In “The Buzz on Beekeeping,” we talk to beekeeper Tanner Whalen from Moriah, New York about what it’s like to be a beekeeper. Tanner has been beekeeping for about two years now and talks to us about the differences between stinging insects, what bioindicators are, and how honey is made!
And check out this extra video of Tanner walking us through his beehive!
To learn more about bees, explore these great resources!
Why are the Bees Dying? – In this video from It’s Okay to Be Smart, learn why bees are important and the struggles they’re currently facing.
Be a Bee – In this lesson plan, students learn about the importance of honey bees (and other pollinating insects) and how they play a crucial roll in human survival.
SciGirls: Bee Haven – Join the SciGirls in learning about how to keep bees in an urban environment in this full episode.
The Waggle Dance Game– In this game from PBS Kids and Plum Landing, your kids will learn about how bees communicate with each other, and how to do the “waggle dance” yourselves!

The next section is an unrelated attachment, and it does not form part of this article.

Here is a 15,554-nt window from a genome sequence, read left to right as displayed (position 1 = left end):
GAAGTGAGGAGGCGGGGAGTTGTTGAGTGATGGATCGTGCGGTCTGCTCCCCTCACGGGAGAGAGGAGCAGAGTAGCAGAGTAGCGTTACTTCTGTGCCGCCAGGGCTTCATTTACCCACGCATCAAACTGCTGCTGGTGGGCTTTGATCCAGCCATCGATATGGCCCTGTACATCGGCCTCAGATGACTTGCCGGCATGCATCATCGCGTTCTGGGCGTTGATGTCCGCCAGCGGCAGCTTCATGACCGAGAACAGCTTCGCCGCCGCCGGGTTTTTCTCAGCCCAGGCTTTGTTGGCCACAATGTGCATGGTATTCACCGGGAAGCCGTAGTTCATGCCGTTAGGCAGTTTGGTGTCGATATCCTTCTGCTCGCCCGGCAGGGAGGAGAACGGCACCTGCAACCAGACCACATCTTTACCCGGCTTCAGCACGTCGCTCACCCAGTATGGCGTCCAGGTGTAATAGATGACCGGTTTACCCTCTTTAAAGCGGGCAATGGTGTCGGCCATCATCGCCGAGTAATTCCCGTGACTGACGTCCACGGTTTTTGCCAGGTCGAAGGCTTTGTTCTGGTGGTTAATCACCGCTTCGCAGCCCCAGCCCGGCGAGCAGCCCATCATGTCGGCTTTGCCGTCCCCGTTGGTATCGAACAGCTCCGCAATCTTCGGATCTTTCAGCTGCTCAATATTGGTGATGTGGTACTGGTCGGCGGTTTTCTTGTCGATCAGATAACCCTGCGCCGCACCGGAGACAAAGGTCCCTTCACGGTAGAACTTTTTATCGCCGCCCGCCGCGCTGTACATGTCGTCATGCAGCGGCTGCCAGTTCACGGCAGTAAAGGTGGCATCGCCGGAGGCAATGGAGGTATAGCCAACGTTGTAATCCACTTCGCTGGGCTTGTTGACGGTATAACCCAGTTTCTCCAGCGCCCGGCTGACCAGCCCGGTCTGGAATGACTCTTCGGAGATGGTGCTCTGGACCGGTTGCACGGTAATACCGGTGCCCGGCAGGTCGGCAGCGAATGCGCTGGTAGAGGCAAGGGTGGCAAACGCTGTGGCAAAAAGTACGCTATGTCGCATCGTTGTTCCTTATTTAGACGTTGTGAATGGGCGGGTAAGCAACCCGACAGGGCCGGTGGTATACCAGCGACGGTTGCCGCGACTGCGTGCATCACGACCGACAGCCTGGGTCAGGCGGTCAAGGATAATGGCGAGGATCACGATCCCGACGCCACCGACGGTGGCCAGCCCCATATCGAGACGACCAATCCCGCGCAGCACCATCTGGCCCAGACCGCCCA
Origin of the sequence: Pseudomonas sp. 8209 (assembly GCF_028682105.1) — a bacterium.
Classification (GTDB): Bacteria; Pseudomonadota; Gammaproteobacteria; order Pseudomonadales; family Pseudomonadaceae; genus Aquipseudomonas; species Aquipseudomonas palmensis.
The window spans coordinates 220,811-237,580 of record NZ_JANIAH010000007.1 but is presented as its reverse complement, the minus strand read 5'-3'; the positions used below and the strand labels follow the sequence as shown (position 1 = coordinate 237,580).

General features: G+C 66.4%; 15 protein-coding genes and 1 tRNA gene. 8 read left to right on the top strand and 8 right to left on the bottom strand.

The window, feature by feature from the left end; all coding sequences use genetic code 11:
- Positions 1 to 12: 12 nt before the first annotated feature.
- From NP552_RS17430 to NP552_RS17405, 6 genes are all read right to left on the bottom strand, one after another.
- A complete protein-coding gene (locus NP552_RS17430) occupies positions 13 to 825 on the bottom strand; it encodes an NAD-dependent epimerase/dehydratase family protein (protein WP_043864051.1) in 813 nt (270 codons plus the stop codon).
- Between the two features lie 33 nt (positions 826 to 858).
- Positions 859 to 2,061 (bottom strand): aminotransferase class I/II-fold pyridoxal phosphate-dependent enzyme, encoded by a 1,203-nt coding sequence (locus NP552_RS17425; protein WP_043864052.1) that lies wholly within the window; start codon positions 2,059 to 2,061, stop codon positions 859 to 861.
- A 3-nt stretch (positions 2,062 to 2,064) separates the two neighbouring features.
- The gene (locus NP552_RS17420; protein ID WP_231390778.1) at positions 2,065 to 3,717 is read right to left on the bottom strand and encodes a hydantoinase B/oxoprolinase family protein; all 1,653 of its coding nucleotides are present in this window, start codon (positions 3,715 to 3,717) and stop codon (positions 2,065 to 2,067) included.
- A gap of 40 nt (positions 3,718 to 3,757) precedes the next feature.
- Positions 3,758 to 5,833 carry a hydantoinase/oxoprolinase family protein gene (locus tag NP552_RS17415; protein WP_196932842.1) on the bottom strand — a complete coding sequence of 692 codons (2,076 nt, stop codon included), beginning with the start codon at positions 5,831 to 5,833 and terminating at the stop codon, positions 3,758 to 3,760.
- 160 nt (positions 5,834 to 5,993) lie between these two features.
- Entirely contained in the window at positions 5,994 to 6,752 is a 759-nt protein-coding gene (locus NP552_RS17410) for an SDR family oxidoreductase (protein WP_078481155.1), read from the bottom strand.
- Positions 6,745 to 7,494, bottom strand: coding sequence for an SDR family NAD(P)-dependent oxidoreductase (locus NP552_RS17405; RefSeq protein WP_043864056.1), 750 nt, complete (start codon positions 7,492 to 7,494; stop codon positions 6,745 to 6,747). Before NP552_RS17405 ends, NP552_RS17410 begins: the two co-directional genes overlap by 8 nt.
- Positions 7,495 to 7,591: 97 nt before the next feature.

How to Help the Bees
Honeybees have been facing numerous challenges in recent years. From habitat loss, to climate change, to pesticide use on farms. If you’re interested in helping the bees, consider looking at the following resources for ways you can help out!
The Adirondack Pollinator Project is a project led by AdkAction to help promote the health of pollinators in our ecosystem – right here in the Adirondacks! The project primarily focuses on planting more local wildflowers to help provide pollinators with more food sources.
The Lake Placid Land Conservancy is focused on monitoring land and water in Lake Placid and the Ausable and Saranac River Watersheds, and tracking how wildlife friendly those areas are. If you want to help out, they have a Conservation Monitoring Program that invites citizens to monitor their property for wildlife, invasive species, birds, and pollinators. For more ways to protect and restore pollinators, check out their list of ways you can help!
The Wild Center in Tupper Lake features a live honey bee hive exhibit as well as provides educational programs and gifts related to pollinators. The Wild Center uses only native plants on its grounds and features an abundant pollinator habitat.
From Beekeeper Tanner Whalen: “As far as what everyday people can do to help bees… You can limit your pollution. You can limit your human impact on the environment. You can limit the amount of pesticides that you use even at home. So, those are smaller, simpler things that we might not think are directly related, but in fact they are.”